This can be confusing if you don't understand how distinct variables requirements are inherited from referenced axioms or theorems in order to satisfy their distinct variable requirements. Let us consider an example (courtesy of Gérard Lang). Naively, one might think that ax-13 (which has no distinct variable requirements) is derivable from ax-5, arguing as follows. Since the letter 𝑥 has no occurrence in the wff 𝑦 = 𝑧, one might think that a direct application of ax-5 would give (𝑦 = 𝑧 → ∀𝑥 𝑦 = 𝑧) as a theorem with no distinct variable requirements, so that ax-13 easily follows by adding an antecedent with a1i. However, "distinct" does not merely mean that two setvar variables have different names; it means that we also must prevent them from being substituted with the same setvar variable in the future. (To be precise, they must represent object language variables with different names; see Axioms vs. axiom schemes and Distinct metavariables above.) To apply ax-5, we must explicitly ensure that 𝑥 is distinct from both 𝑦 and 𝑧 in 𝑦 = 𝑧 by adding two distinct variable requirements. Otherwise, we could further substitute 𝑥 for 𝑦 to arrive at (𝑥 = 𝑧 → ∀𝑥 𝑥 = 𝑧); this violates the ax-5 requirement since 𝑥 does appear in 𝑥 = 𝑧. In fact, from ax-5 we can conclude only the very restricted theorem ax13w, which because of its distinct variable requirements is much weaker than axiom ax-13. (If we omit them, the Metamath proof verifier will give an error message.) We say that the distinct variable requirements in ax13w are inherited from ax-5.

In the Metamath language, distinct variable requirements are specified with \$d statements, placed before an assertion (\$a or \$p) and in the same scope. Each theorem must be accompanied by those \$d statements needed to satisfy all distinct variable requirements implicitly attached the proof steps.

To get a concrete feel for distinct variable requirements, you can temporarily comment out the "\$d x z \$." condition for theorem cleljustALT in the database file set.mm. When you try to verify the proof with the Metamath program, the resulting error message will read as follows. (Note that the "normal" proof format is used, which you can convert to with "save proof cleljustALT /normal", and step 25 here corresponds to step 1 on the web page; steps 1–24 are syntax building steps that can be seen with "show proof cleljustALT /all" while step 25 is the first essentiel step.)

```MM> verify proof cleljustALT
cleljustALT
?Error at statement 5819, label "cleljustALT", type "\$p":
wel vz ax-5 vz vx vy elequ1 equsexhv bicomi \$.
^^^^
There is a disjoint variable (\$d) violation at proof step 25.  Assertion "ax-5"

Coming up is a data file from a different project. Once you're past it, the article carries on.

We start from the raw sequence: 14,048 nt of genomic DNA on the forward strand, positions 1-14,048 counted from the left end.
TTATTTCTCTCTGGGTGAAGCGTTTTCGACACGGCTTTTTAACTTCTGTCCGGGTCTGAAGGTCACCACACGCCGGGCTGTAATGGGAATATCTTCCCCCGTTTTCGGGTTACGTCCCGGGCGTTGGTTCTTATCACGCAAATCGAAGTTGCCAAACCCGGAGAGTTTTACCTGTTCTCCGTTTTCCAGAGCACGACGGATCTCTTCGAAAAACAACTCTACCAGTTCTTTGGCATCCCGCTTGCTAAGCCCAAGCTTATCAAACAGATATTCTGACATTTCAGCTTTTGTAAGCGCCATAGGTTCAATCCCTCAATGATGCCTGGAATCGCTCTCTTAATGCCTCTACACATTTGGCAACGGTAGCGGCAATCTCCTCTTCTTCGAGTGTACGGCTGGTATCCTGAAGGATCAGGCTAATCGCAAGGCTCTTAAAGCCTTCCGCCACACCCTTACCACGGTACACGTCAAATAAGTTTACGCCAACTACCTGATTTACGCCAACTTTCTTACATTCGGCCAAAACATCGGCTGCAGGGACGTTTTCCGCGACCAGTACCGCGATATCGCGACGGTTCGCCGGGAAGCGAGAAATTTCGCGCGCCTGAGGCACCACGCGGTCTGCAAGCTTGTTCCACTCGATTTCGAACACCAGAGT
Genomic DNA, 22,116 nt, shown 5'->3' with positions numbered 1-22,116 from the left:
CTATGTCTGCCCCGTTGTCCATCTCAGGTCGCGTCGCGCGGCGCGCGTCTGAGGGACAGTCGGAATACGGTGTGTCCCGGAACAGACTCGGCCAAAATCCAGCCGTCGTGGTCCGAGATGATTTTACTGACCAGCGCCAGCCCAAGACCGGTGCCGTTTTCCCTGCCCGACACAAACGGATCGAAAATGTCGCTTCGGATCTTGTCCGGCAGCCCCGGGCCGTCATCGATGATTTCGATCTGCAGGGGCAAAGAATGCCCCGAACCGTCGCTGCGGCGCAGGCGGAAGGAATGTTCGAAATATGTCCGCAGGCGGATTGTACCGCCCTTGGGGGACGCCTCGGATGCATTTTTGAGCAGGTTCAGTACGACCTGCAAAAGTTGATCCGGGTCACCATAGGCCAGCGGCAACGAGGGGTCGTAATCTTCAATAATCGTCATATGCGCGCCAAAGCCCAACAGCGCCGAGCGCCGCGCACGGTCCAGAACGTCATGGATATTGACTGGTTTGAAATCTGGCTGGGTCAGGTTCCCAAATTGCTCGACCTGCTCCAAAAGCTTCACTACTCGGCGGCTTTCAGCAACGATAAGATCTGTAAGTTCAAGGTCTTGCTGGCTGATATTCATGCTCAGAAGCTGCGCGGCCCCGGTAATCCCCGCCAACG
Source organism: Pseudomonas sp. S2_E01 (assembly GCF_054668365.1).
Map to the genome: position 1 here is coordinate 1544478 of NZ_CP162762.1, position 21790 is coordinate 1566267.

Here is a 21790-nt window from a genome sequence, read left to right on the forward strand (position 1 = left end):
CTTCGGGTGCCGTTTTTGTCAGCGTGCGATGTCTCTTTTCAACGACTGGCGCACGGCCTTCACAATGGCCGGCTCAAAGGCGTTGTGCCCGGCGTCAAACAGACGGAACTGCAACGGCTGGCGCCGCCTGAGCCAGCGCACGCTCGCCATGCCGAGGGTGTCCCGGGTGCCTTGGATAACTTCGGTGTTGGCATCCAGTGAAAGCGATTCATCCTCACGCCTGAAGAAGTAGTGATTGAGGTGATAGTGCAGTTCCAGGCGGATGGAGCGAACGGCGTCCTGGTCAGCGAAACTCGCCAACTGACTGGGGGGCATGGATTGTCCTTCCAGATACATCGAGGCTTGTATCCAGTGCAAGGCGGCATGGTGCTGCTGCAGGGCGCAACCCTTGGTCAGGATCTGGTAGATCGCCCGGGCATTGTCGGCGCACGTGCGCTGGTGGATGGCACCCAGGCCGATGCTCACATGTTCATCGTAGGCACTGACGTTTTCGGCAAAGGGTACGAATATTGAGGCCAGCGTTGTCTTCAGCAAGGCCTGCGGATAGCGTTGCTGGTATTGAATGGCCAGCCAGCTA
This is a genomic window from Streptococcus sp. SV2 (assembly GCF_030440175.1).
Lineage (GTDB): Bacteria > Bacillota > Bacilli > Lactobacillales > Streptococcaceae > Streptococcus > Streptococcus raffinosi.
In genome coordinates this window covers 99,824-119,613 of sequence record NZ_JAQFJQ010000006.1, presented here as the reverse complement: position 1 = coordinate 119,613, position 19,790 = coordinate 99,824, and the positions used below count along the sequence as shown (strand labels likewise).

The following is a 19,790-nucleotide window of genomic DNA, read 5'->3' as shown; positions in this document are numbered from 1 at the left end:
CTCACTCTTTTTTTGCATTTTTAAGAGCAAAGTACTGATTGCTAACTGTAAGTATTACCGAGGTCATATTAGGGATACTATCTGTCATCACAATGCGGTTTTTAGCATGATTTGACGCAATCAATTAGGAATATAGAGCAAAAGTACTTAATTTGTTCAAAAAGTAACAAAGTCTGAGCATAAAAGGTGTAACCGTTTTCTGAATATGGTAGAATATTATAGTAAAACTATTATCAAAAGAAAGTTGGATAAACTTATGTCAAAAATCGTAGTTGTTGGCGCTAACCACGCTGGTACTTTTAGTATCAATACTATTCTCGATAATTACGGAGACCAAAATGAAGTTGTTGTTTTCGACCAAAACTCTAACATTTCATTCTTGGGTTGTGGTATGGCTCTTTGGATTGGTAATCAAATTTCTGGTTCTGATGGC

requires that variables "ph" and "x" be disjoint.  But "ph" was substituted
with "x e. y" and "x" was substituted with "z".
Variables "x" and "z" do not have a disjoint variable requirement in the
assertion being proved, "cleljustALT".
```
Such error messages can also be used to determine any missing \$d statements during proof development. Alternately, the mmj2 program will compute the necessary \$d's automatically.

For a dynamic example of distinct variable inheritance in action, enter the first proof of 𝑥 = 𝑥 into the Metamath Solitaire applet, which automatically computes the distinct variable requirements needed for a theorem being proved. Watch the transformation of the distinct variable requirement that is inherited at the tenth step (ax-16).

Constants are considered distinct from all variables and never appear (nor are allowed to appear) in a distinct variable group. See the comment for isset.

History of distinct variables

The idea of using distinct variable conditions in place of the more complicated free-variable concept of traditional predicate calculus was first stated by Tarski in 1951, with proofs published in 1965 [Tarski, p. 61, footnote]. It also allows us to dispense with proper substitution as a primitive notion in the axiom system: "Instead of the general notion of proper substitution we use...a much more elementary and special notion: that of replacement, of one variable by another, in an atomic formula." [Tarski, p. 62].

Below we show the two axiom schemes of Tarski's system that involve distinct variable conditions, in their original form: Tarski's original axiom schemes with distinct variable conditions [Tarski, p. 75]

Tarski uses "" and "≡" in place of our "" and "=", and the notation "OC(φ)" means "the set of all variables occurring in φ". These two schemes are identical to our ax-5 and ax6v, which are accompanied by distinct variable conditions that can be read "where 𝑥 doesn't occur in 𝜑" and "where 𝑥 and 𝑦 are distinct" respectively. (Our official ax-6 does not have a distinct variable condition in order to make it simpler to state and use.)

Notes on distinct variables

Note 1     Sometimes new or "dummy" variables are used inside of a proof that do not appear in the theorem being proved. On the web pages we omit them from the "Distinct variable group(s)" list, which is intended to show only those distinct variable requirements that need to be satisfied by any proof that references the theorem.

If a proof uses dummy variables, we list them on a separate line beginning "Dummy variables...". For simplicity, we assume that dummy variables are mutually distinct and distinct from all other variables, and this assumption is indicated after the list.